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retical Doxologies] I will beg his Pardon: Which was owned by her Majesty for a just and equitable Proposal.
Upon my Publication of this Letter of Thanks to the Bishop of London, happened Dr. Sachevereli's Attempt to exclude me from St. Andrew's, which was then my Parish Church ; at which Time I published my Account of Dr. Sacheverell's Proceedirgs, in order to exclude me from St. Andrew's Church in Holborn: Which is added to the Collection of my small Pamphlets.
N. B. I was at this Time desired by a Lawyer, that did not love Dr. Sacheverell, to give him Leave to prosecute him, for this Insule upon me in a Church; promising it should cost me noching. To which Proposal I utterly refused to give my Consent; and told him, “ If I should give my u Consent, I should shew myself to be as foolish " and passionate as the Doctor himfelf,”
The same Year, 1719, I published a Second Letter to the Lord Bishop of London, concerning the Primitive Doxologies; wherein the Seasonable Review of my Account of them is considered, 8vo. Price 6 d.,
In the same Year 1719, I published An Account of a surprizing Meteor, seen in the Air Marcb 19, 1715 at Night : Containing,
I. A Description of this Meteor, from the ori
ginal Letters of thofe who saw it at different Places.
II. Some Historical Accounts of the like Me
Vapours above our Atmosphere.
der and Lightening, in the upper Regions of
In the second Edition was added, A Vindication of this Account, from the different Account given of this Meteor by Dr. Halley, in the Philosophical Transactions, No 363. 8vo. Price of both mine to
gether 6 d.
In the same Year 1919, i published a Commentary on the Three Catbolick Epistles of St. Jobn; in Agreement with the ancientest Records now extant, 8vo. Price 2 s.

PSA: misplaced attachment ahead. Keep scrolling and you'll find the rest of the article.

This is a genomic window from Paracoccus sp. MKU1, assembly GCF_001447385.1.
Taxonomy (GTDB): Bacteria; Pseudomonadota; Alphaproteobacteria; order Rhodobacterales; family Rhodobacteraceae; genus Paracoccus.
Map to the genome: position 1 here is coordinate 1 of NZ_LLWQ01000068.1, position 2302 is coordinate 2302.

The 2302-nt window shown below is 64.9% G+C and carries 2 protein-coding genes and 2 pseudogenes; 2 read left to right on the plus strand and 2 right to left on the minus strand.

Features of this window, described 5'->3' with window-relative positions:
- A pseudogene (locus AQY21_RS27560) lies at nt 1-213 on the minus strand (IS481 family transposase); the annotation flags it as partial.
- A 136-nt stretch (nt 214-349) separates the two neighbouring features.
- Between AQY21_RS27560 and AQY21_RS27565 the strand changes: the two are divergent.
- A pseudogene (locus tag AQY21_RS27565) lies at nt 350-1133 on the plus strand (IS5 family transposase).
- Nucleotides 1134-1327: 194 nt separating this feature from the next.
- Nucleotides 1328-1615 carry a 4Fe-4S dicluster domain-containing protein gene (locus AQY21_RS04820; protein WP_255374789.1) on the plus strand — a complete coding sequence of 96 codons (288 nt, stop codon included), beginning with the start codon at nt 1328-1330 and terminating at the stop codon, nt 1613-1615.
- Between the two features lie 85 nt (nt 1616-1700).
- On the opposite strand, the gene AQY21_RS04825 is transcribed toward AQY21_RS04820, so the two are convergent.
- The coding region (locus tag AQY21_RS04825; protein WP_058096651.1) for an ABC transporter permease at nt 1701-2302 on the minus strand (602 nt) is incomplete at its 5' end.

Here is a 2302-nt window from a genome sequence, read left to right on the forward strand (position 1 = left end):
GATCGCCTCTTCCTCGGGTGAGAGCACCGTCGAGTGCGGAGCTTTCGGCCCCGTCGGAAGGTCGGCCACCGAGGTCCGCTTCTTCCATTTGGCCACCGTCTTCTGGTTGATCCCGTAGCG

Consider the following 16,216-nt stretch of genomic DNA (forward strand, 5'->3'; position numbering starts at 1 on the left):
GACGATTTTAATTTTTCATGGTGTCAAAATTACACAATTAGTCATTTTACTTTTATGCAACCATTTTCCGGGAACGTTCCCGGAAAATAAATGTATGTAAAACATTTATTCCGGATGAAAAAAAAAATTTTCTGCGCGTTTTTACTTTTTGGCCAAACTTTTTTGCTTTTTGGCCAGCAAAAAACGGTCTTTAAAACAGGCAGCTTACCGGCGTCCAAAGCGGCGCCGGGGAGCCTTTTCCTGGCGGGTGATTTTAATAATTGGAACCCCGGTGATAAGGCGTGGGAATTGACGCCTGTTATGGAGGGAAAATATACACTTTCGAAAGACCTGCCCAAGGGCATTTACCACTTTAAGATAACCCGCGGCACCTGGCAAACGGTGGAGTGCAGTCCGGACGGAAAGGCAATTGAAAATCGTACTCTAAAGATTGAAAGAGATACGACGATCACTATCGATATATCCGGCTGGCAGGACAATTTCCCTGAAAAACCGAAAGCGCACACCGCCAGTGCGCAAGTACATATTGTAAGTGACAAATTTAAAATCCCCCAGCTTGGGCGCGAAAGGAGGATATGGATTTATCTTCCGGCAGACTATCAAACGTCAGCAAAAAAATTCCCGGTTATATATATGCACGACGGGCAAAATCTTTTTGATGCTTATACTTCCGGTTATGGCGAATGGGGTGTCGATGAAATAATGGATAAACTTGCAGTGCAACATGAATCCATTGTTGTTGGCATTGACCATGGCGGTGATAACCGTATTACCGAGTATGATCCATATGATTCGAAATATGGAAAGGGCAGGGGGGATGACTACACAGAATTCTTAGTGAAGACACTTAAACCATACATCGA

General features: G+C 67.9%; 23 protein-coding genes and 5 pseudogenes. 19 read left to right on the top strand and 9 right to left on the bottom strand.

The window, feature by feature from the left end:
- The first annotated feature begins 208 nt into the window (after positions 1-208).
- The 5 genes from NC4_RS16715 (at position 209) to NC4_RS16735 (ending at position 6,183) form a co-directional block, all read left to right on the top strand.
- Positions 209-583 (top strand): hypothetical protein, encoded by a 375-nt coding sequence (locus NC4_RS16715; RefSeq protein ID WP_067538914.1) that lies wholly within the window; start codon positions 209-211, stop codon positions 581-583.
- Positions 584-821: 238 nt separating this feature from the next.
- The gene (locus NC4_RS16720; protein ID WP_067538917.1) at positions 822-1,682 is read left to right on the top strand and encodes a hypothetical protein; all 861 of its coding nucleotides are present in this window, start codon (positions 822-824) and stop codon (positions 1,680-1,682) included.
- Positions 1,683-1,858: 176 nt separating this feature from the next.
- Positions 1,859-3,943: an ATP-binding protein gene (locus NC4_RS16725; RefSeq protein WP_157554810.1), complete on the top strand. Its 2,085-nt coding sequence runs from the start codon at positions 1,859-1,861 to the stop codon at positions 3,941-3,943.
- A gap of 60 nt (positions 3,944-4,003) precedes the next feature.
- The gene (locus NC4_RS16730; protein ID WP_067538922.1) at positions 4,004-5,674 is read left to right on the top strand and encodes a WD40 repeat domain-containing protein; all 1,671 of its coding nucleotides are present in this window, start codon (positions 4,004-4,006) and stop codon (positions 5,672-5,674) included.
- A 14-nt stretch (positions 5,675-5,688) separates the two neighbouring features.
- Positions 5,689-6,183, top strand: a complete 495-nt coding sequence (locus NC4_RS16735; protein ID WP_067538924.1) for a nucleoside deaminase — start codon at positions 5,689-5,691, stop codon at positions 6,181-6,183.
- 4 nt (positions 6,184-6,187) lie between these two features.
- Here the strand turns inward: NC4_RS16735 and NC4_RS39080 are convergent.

In the same Year 1719, I published a Letter to the Earl of Nottingham, concerning the Eternity of the Son of God, and his holy Spirit. In the second and following Editions, I prefixed a Reply to the Lord Nottingham's Answer, (which was published 1721) in a large Preface: And thereto I added Athanafian Confessions, that the Antenicene Writers were against the Athanasan, and for the Eufebian Doctrine, 8vo. Price together 2 s.
N. B. My Lord of Nottingham was highly complemented by the Addresses of the two Universities,
and of the London Clergy, upon his Answer to this Pamphlet of mine. Yet when upon my Reply the Earl could answer no more, neither did
Member of either University, nor any of the Clergy of London, nor even Dr. Waterland himself, pretend to vindicate him afterward. But what I myself thought of the Earl's Performance, the Reader has found in my long Letter to Archbishop Wake, already set down, Page 260, 261, 262, prius,
About this Time, 1720, I printed and gave away, to fome of my mathematical Friends, a few Copies of a small imperfect Elay on a Discovery of the Longitude by the Dipping Needle. But because I afterward made many and great Improvements in that Matter, and published the whole in a much larger Treatise, a Year or two afterward, upon that Subject ; of which presently ; I drop this first Eflay intirely.
In the same Year, 1720, I published a Pamphlet, intituled, The true Origin of the Sabellian and Athanafian Do&trines of the Trinity: Or, a De. monstration that they were first broach'd by the Followers of Simon Magus, in the first Century, and reviv’d by the Montanists in the fecond; drawn from all the original Accounts now extant, and liumbly recommended to the Consideration of Dr. Waterland, 8vo. Price is.